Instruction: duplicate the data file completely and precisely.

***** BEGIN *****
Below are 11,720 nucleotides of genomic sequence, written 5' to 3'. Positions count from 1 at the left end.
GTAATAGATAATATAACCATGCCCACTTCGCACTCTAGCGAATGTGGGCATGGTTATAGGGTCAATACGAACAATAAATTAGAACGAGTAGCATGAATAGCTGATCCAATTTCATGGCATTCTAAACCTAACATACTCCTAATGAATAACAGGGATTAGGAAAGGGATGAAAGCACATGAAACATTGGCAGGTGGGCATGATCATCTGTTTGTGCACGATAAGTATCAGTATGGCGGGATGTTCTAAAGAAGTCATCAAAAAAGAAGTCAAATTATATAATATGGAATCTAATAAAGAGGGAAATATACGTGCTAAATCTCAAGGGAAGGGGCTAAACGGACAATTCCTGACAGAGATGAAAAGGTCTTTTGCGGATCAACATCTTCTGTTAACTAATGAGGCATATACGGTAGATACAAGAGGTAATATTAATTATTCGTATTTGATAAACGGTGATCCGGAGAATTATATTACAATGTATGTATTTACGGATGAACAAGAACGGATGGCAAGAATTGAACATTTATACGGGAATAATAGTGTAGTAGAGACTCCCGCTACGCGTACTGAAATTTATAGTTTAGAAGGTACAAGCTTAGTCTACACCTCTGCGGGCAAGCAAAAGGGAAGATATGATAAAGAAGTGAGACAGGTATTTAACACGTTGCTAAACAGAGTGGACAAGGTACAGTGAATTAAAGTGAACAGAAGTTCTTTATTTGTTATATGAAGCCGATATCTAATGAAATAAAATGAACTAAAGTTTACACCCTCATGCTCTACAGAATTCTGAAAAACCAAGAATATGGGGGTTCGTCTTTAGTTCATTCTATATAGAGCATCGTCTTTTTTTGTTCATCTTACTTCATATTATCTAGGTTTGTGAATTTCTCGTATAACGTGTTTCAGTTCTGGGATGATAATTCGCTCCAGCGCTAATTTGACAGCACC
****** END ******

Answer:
Below are 11,720 nucleotides of genomic sequence, written 5' to 3'. Positions count from 1 at the left end.
GTAATAGATAATATAACCATGCCCACTTCGCACTCTAGCGAATGTGGGCATGGTTATAGGGTCAATACGAACAATAAATTAGAACGAGTAGCATGAATAGCTGATCCAATTTCATGGCATTCTAAACCTAACATACTCCTAATGAATAACAGGGATTAGGAAAGGGATGAAAGCACATGAAACATTGGCAGGTGGGCATGATCATCTGTTTGTGCACGATAAGTATCAGTATGGCGGGATGTTCTAAAGAAGTCATCAAAAAAGAAGTCAAATTATATAATATGGAATCTAATAAAGAGGGAAATATACGTGCTAAATCTCAAGGGAAGGGGCTAAACGGACAATTCCTGACAGAGATGAAAAGGTCTTTTGCGGATCAACATCTTCTGTTAACTAATGAGGCATATACGGTAGATACAAGAGGTAATATTAATTATTCGTATTTGATAAACGGTGATCCGGAGAATTATATTACAATGTATGTATTTACGGATGAACAAGAACGGATGGCAAGAATTGAACATTTATACGGGAATAATAGTGTAGTAGAGACTCCCGCTACGCGTACTGAAATTTATAGTTTAGAAGGTACAAGCTTAGTCTACACCTCTGCGGGCAAGCAAAAGGGAAGATATGATAAAGAAGTGAGACAGGTATTTAACACGTTGCTAAACAGAGTGGACAAGGTACAGTGAATTAAAGTGAACAGAAGTTCTTTATTTGTTATATGAAGCCGATATCTAATGAAATAAAATGAACTAAAGTTTACACCCTCATGCTCTACAGAATTCTGAAAAACCAAGAATATGGGGGTTCGTCTTTAGTTCATTCTATATAGAGCATCGTCTTTTTTTGTTCATCTTACTTCATATTATCTAGGTTTGTGAATTTCTCGTATAACGTGTTTCAGTTCTGGGATGATAATTCGCTCCAGCGCTAATTTGACAGCACC